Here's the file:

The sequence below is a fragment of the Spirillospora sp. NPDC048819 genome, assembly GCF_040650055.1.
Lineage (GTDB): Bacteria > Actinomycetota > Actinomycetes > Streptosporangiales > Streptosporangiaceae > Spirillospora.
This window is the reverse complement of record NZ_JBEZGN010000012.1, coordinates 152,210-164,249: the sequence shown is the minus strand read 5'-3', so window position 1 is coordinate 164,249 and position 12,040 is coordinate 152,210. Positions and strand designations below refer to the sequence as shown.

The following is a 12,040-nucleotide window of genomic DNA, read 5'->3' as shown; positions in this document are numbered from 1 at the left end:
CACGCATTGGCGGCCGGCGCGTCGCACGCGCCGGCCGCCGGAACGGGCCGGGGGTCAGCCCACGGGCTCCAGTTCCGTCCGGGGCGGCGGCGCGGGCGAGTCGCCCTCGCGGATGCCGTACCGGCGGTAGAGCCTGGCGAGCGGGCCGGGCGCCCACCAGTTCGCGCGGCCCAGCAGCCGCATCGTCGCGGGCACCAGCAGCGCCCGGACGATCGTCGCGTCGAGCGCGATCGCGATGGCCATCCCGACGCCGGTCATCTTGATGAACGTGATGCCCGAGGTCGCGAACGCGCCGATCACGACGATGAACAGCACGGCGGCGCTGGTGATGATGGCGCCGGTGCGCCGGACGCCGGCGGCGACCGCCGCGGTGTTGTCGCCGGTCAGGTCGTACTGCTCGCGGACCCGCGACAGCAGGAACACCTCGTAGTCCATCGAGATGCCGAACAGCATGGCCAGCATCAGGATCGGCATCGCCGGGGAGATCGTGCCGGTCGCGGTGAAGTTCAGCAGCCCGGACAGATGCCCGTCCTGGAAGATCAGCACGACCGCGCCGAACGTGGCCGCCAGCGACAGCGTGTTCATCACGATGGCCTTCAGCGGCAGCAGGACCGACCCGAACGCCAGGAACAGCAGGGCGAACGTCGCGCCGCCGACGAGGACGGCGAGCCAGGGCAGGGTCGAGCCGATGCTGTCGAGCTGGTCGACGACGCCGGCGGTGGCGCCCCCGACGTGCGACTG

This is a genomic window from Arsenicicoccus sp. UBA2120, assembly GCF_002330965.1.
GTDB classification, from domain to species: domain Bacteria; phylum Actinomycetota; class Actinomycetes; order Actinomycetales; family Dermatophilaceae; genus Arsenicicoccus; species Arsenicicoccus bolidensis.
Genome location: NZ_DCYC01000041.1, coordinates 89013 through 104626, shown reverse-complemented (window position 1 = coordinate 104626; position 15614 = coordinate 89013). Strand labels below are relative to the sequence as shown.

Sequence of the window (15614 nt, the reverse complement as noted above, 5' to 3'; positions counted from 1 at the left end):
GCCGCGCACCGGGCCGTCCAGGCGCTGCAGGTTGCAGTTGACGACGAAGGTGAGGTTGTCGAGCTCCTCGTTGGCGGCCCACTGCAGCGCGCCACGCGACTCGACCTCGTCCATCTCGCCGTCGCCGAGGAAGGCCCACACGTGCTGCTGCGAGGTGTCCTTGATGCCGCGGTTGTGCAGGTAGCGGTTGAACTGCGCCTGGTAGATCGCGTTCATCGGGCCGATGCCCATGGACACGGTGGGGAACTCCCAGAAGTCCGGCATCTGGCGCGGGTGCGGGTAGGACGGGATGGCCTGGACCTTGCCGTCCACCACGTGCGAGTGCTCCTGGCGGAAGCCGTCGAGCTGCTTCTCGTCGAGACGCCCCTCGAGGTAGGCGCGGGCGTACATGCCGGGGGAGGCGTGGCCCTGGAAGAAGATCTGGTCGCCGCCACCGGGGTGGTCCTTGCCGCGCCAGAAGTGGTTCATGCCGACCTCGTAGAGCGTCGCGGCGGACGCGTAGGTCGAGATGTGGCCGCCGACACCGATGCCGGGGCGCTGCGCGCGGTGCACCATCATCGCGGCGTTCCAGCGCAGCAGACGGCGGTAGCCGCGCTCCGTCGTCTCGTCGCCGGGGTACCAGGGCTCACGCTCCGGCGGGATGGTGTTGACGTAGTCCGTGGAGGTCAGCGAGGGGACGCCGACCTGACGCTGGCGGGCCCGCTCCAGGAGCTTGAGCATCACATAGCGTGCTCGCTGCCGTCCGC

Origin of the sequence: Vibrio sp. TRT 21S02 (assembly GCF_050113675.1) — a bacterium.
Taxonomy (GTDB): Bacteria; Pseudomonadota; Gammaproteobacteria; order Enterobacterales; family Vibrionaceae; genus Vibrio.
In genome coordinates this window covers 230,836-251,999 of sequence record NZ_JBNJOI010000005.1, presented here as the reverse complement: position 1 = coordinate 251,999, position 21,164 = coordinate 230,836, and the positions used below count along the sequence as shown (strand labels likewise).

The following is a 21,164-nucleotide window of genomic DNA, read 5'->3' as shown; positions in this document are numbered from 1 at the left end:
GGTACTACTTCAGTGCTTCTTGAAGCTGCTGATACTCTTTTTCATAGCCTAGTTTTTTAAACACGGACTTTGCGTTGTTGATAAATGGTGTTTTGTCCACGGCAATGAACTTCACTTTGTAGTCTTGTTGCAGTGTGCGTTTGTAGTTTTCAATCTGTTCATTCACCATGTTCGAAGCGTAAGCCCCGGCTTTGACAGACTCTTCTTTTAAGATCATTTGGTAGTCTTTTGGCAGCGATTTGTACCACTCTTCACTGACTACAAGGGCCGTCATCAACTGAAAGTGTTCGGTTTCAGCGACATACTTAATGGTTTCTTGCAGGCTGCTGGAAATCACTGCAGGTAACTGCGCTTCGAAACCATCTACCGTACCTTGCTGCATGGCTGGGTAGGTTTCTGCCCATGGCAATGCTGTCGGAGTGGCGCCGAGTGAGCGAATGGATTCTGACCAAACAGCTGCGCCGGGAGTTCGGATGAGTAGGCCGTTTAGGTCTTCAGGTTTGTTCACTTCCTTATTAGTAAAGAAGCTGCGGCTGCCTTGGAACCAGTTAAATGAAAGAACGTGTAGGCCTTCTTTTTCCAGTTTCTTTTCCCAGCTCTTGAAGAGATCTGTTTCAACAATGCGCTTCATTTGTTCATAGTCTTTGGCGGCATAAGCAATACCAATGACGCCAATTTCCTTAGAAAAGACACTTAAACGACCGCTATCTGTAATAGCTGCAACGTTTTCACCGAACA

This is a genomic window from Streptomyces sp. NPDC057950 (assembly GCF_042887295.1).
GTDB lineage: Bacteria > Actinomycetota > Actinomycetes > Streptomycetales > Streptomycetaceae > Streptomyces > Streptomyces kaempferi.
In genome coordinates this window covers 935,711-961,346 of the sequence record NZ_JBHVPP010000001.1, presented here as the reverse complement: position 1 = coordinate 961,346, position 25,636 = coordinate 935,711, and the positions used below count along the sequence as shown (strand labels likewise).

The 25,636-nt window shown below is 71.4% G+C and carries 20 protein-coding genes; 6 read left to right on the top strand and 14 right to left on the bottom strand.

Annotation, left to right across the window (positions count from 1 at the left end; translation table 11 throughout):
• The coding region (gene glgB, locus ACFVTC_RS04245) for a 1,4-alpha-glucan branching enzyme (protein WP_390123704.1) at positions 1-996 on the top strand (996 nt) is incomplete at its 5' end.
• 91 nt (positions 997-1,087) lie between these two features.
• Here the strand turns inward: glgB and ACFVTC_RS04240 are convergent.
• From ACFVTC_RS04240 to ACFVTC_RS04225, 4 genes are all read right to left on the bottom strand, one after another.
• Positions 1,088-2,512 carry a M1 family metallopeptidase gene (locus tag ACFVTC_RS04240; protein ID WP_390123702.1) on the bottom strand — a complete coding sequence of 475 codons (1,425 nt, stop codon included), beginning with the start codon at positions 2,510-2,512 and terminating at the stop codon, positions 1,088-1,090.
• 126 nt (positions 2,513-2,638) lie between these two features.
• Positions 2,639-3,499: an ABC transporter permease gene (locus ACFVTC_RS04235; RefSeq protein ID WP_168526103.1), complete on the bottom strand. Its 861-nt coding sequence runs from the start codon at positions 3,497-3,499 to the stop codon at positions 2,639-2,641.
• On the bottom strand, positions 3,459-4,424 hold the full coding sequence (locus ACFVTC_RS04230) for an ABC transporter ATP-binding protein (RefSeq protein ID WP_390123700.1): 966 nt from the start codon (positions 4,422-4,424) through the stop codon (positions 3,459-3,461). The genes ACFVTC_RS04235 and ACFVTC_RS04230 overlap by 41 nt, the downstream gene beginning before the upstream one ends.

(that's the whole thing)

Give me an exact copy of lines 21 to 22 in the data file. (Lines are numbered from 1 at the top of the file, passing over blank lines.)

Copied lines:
• The coding region (gene glgB, locus ACFVTC_RS04245) for a 1,4-alpha-glucan branching enzyme (protein WP_390123704.1) at positions 1-996 on the top strand (996 nt) is incomplete at its 5' end.
• 91 nt (positions 997-1,087) lie between these two features.